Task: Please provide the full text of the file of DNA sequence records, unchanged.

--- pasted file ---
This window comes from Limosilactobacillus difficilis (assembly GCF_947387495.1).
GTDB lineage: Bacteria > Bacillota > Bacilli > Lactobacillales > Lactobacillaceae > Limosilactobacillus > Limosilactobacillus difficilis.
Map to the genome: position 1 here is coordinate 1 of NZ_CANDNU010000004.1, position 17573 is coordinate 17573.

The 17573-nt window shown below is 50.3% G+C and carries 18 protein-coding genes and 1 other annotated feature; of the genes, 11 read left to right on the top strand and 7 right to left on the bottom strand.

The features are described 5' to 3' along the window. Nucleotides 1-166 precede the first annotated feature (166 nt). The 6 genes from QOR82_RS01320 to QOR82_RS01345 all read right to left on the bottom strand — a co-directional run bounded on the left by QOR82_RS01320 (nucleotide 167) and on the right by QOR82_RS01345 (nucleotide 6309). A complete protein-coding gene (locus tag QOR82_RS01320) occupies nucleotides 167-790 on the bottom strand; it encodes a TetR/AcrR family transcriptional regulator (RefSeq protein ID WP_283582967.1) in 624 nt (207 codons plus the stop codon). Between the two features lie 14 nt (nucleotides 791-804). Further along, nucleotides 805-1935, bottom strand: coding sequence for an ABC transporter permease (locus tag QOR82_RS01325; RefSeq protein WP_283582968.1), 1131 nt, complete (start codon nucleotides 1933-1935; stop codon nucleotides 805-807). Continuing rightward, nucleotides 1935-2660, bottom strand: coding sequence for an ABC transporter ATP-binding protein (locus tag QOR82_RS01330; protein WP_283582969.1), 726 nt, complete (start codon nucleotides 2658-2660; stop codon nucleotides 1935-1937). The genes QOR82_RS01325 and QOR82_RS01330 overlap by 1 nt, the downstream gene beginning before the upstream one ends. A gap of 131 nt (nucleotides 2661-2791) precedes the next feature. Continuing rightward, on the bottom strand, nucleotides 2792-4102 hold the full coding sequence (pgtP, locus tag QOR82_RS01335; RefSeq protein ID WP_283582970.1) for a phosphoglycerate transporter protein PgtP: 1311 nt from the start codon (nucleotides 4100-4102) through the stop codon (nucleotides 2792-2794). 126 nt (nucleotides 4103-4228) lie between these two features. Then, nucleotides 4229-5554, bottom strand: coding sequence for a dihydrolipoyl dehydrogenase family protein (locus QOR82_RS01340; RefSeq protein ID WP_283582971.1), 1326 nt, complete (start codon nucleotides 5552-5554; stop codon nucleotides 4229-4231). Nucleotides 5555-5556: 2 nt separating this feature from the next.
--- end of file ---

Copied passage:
This window comes from Limosilactobacillus difficilis (assembly GCF_947387495.1).
GTDB lineage: Bacteria > Bacillota > Bacilli > Lactobacillales > Lactobacillaceae > Limosilactobacillus > Limosilactobacillus difficilis.
Map to the genome: position 1 here is coordinate 1 of NZ_CANDNU010000004.1, position 17573 is coordinate 17573.

The 17573-nt window shown below is 50.3% G+C and carries 18 protein-coding genes and 1 other annotated feature; of the genes, 11 read left to right on the top strand and 7 right to left on the bottom strand.

The features are described 5' to 3' along the window. Nucleotides 1-166 precede the first annotated feature (166 nt). The 6 genes from QOR82_RS01320 to QOR82_RS01345 all read right to left on the bottom strand — a co-directional run bounded on the left by QOR82_RS01320 (nucleotide 167) and on the right by QOR82_RS01345 (nucleotide 6309). A complete protein-coding gene (locus tag QOR82_RS01320) occupies nucleotides 167-790 on the bottom strand; it encodes a TetR/AcrR family transcriptional regulator (RefSeq protein ID WP_283582967.1) in 624 nt (207 codons plus the stop codon). Between the two features lie 14 nt (nucleotides 791-804). Further along, nucleotides 805-1935, bottom strand: coding sequence for an ABC transporter permease (locus tag QOR82_RS01325; RefSeq protein WP_283582968.1), 1131 nt, complete (start codon nucleotides 1933-1935; stop codon nucleotides 805-807). Continuing rightward, nucleotides 1935-2660, bottom strand: coding sequence for an ABC transporter ATP-binding protein (locus tag QOR82_RS01330; protein WP_283582969.1), 726 nt, complete (start codon nucleotides 2658-2660; stop codon nucleotides 1935-1937). The genes QOR82_RS01325 and QOR82_RS01330 overlap by 1 nt, the downstream gene beginning before the upstream one ends. A gap of 131 nt (nucleotides 2661-2791) precedes the next feature. Continuing rightward, on the bottom strand, nucleotides 2792-4102 hold the full coding sequence (pgtP, locus tag QOR82_RS01335; RefSeq protein ID WP_283582970.1) for a phosphoglycerate transporter protein PgtP: 1311 nt from the start codon (nucleotides 4100-4102) through the stop codon (nucleotides 2792-2794). 126 nt (nucleotides 4103-4228) lie between these two features. Then, nucleotides 4229-5554, bottom strand: coding sequence for a dihydrolipoyl dehydrogenase family protein (locus QOR82_RS01340; RefSeq protein ID WP_283582971.1), 1326 nt, complete (start codon nucleotides 5552-5554; stop codon nucleotides 4229-4231). Nucleotides 5555-5556: 2 nt separating this feature from the next.